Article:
Tuesday, November 22, 2016

Fangirl Book Review

Fangirl by Rainbow Rowell

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In Rainbow Rowell's Fangirl, Cath is a Simon Snow fan. Okay, the whole world is a Simon Snow fan, but for Cath, being a fan is her life--and she's really good at it. She and her twin sister, Wren, ensconced themselves in the Simon Snow series when they were just kids; it's what got them through their mother leaving.

Reading. Rereading. Hanging out in Simon Snow forums, writing Simon Snow fan fiction, dressing up like the characters for every movie premiere.

Cath's sister has mostly grown away from fandom, but Cath can't let go. She doesn't want to.
Now that they're going to college, Wren has told Cath she doesn't want to be roommates. Cath is on her own, completely outside of her comfort zone. She's got a surly roommate with a charming, always-around boyfriend, a fiction-writing professor who thinks fan fiction is the end of the civilized world, a handsome classmate who only wants to talk about words . . . And she can't stop worrying about her dad, who's loving and fragile and has never really been alone.

For Cath, the question is: Can she do this?

Can she make it without Wren holding her hand? Is she ready to start living her own life? Writing her own stories?

And does she even want to move on if it means leaving Simon Snow behind?

Review by Brittany:

So I'm a little late to the Rainbow Rowell sensation, just now picking up Fangirl. And I loved this book.

First of all, the pieces of the Simon Snow series that Rowell tucked into Cath's story were fantastic. I enjoyed jumping into that piece of fiction which reading my own piece of fiction, if that makes any sense.

Secondly, the themes of anxiety and depression were spun in such a way that the book was able to stay light. While the reader recognizes that Cath struggles with anxiety, largely due to her mother leaving her at a young age, Cath's character is written in such a way that she is able to joke and function, keeping the book from getting bogged down with what could be dark themes. Her twin sister Wren is also clearly a bit of a mess, partaking in underage drinking constantly and even ending up in the hospital. It takes a lot of work for both girls to trust those around them and to overcome the pieces of life that have pulled them down.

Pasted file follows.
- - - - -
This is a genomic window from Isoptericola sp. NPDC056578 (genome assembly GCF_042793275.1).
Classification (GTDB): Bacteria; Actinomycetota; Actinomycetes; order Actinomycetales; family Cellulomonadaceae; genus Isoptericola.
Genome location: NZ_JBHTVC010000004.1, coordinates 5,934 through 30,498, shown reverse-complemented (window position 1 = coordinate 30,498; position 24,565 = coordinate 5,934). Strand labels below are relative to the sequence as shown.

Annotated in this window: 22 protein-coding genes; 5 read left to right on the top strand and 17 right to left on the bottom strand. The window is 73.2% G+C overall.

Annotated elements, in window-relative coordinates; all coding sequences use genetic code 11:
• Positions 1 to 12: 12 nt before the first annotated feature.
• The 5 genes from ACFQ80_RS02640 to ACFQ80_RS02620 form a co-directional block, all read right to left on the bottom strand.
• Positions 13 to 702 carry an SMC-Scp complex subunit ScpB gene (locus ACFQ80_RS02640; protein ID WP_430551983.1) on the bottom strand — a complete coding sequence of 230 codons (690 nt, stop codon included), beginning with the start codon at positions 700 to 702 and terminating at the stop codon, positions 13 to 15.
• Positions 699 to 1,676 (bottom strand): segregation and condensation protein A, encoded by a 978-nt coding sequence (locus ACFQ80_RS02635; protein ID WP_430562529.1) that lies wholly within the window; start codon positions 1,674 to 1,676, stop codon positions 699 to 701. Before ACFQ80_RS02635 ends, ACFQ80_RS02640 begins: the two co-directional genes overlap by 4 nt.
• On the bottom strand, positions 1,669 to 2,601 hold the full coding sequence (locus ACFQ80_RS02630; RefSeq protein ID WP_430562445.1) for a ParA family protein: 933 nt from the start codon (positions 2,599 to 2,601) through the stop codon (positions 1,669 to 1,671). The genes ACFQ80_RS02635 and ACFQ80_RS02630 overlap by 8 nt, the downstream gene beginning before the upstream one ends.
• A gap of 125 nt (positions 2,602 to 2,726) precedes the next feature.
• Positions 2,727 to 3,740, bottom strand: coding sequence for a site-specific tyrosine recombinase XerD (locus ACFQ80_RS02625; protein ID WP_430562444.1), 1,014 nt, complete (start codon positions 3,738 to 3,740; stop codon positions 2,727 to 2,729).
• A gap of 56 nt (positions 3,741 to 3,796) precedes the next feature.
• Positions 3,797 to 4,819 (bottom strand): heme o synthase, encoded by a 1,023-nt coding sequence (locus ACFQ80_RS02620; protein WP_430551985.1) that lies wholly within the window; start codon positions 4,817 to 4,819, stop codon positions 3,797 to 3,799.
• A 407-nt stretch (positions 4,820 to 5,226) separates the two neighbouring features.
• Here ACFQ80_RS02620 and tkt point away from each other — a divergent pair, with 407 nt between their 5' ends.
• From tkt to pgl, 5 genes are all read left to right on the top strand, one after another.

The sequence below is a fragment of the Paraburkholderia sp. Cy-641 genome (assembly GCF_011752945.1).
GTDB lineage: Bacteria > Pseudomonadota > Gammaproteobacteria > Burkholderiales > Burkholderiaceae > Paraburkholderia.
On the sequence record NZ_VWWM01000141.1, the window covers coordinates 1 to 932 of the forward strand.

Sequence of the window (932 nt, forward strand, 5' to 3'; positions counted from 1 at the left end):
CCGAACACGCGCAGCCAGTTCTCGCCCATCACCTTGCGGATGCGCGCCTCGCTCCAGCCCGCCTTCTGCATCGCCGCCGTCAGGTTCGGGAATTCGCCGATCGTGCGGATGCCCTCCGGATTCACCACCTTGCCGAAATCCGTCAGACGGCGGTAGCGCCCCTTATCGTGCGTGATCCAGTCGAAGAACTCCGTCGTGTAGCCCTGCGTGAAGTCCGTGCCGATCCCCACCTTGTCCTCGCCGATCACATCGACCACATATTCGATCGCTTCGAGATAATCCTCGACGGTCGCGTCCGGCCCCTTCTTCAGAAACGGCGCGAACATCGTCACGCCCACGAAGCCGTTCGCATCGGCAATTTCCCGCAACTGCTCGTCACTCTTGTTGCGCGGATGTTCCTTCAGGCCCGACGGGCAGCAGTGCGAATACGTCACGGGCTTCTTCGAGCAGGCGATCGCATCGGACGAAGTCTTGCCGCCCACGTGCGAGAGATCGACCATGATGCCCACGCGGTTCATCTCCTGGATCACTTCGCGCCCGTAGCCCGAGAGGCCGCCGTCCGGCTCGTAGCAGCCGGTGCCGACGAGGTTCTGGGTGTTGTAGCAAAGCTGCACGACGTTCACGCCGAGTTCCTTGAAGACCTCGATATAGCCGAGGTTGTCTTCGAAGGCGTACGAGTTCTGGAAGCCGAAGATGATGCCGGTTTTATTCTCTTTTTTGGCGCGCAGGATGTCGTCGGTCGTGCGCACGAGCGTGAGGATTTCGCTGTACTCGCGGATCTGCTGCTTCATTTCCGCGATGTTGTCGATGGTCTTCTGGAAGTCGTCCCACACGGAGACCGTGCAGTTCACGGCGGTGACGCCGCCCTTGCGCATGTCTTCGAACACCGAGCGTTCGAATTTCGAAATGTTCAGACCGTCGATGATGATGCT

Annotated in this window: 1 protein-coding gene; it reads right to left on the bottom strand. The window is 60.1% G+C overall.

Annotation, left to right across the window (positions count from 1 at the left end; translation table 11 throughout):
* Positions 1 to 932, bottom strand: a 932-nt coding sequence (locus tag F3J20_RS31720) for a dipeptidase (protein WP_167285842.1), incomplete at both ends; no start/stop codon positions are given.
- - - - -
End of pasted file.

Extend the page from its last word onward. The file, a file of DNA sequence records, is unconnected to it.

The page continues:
I also liked that Reagan, Cath's roommate, is such a great character without being a super nice character. She's rough around the edges and doesn't say all the right things all the time, but she clearly cares for Cath and quickly became a favorite of mine. I wonder about her issues and why she's so rough and tumble.

There is also a really great family dynamic written into the book, allowing Cath the chance to decide if she wants a belated relationship with her mother or if she's better off not pursuing that avenue. The reader also gets invited back home, where Cath's father is still clearly struggling with his wife leaving a decade before. His heart was broken and he never quite recovered, which then had a huge effect on Cath.

Overall, this book had some great themes to explore, well-written characters, and fantastic relationships. I loved reading this book and would definitely recommend.

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